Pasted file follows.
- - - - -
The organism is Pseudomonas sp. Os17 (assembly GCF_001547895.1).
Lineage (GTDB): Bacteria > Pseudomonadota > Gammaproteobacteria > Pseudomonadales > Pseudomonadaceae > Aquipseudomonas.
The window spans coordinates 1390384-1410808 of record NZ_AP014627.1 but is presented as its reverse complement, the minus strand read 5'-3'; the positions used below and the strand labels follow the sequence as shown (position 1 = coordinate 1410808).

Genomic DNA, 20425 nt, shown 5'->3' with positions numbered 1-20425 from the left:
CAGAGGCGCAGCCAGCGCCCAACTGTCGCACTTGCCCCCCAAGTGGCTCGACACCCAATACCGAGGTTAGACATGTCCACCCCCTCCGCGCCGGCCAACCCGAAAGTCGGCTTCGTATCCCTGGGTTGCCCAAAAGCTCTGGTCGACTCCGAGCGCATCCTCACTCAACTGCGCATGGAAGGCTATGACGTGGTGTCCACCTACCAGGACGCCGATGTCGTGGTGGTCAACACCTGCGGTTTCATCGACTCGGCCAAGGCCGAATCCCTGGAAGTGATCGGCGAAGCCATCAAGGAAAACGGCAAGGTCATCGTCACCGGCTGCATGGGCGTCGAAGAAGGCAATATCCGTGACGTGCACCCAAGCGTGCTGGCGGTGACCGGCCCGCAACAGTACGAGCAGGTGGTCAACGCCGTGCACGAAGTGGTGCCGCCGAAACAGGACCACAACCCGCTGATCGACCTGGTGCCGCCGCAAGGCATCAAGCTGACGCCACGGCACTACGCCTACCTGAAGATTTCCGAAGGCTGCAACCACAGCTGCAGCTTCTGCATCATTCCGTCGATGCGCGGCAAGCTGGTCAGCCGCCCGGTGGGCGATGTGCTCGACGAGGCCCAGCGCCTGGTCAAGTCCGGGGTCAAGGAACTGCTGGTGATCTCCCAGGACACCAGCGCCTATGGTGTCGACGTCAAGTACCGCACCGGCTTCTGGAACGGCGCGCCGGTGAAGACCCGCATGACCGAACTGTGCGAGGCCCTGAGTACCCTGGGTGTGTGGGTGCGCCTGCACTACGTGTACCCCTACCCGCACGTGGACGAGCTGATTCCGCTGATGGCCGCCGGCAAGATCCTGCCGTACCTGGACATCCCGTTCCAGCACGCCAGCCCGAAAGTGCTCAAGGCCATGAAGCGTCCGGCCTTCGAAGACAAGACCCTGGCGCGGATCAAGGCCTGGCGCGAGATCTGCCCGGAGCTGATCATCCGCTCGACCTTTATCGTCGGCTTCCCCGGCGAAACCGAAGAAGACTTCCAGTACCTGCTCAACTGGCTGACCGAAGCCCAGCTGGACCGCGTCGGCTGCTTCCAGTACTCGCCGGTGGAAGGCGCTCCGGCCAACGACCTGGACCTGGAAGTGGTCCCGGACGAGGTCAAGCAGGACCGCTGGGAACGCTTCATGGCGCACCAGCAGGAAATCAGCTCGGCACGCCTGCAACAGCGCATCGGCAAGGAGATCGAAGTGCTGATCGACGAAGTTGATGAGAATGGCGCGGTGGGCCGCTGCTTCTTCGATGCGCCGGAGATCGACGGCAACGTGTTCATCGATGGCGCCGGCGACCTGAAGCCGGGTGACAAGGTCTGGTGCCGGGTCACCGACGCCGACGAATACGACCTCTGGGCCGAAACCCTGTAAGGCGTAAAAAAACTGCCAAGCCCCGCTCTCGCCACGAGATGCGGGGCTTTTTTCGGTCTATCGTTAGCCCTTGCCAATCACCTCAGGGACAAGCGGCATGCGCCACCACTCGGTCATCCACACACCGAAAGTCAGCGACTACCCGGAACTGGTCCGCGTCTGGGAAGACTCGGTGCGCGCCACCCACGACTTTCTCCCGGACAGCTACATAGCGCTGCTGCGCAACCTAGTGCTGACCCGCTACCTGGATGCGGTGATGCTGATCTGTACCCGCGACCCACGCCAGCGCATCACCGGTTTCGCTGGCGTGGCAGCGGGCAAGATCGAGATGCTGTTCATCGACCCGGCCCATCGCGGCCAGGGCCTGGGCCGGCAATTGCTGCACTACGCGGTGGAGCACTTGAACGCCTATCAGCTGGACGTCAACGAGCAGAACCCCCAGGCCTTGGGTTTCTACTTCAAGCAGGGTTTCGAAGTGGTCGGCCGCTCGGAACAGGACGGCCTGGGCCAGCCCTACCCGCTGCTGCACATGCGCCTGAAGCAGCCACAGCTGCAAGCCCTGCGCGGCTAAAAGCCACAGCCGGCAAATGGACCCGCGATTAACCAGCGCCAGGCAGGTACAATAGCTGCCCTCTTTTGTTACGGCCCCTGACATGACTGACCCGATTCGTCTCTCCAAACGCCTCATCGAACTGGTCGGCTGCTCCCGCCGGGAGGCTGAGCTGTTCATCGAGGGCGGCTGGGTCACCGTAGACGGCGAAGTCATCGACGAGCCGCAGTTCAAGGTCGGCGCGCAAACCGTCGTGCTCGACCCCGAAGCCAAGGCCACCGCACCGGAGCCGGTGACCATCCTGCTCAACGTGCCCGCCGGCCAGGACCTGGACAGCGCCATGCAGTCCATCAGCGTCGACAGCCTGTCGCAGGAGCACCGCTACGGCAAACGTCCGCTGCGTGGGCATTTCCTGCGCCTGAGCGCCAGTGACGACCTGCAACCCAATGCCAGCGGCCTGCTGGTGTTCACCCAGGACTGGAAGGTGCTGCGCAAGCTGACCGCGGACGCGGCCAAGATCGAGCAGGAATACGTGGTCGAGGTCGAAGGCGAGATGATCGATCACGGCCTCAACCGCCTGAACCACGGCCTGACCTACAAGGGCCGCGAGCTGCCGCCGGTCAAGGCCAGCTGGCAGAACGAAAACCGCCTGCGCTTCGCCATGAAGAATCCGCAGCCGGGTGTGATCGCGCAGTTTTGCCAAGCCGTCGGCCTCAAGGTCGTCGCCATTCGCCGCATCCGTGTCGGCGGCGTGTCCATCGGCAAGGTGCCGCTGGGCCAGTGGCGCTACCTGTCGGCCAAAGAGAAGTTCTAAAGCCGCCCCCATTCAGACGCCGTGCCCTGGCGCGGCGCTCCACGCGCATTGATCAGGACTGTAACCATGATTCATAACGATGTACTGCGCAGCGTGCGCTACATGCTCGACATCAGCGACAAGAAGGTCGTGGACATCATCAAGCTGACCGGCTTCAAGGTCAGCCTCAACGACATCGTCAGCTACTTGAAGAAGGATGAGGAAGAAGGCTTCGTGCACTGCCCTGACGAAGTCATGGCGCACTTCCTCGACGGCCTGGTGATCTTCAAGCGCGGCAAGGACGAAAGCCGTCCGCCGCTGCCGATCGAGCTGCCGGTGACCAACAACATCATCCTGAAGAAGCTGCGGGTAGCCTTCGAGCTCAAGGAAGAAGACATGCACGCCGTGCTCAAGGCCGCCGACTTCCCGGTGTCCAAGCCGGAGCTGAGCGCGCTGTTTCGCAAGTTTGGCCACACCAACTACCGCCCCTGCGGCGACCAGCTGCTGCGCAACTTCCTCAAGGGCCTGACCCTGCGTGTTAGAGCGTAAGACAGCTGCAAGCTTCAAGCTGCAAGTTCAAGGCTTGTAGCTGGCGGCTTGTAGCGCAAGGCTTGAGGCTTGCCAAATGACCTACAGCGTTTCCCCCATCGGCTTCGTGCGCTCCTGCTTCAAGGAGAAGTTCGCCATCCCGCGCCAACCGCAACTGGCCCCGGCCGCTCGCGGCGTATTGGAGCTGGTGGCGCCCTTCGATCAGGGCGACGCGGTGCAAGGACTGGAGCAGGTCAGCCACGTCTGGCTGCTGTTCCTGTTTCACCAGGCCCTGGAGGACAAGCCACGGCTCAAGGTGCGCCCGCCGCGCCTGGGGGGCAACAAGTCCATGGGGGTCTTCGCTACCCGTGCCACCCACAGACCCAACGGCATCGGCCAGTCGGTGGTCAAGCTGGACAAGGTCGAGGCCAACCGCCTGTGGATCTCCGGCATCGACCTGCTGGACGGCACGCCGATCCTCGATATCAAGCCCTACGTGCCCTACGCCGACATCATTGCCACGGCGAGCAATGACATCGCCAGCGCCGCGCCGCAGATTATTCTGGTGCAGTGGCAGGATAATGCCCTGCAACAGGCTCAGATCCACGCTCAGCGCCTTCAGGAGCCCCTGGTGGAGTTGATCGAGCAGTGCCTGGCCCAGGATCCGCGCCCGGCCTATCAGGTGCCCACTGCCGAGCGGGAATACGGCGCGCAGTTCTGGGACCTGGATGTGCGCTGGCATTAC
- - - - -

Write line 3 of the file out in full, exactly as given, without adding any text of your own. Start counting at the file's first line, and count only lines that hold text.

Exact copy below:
The window spans coordinates 1390384-1410808 of record NZ_AP014627.1 but is presented as its reverse complement, the minus strand read 5'-3'; the positions used below and the strand labels follow the sequence as shown (position 1 = coordinate 1410808).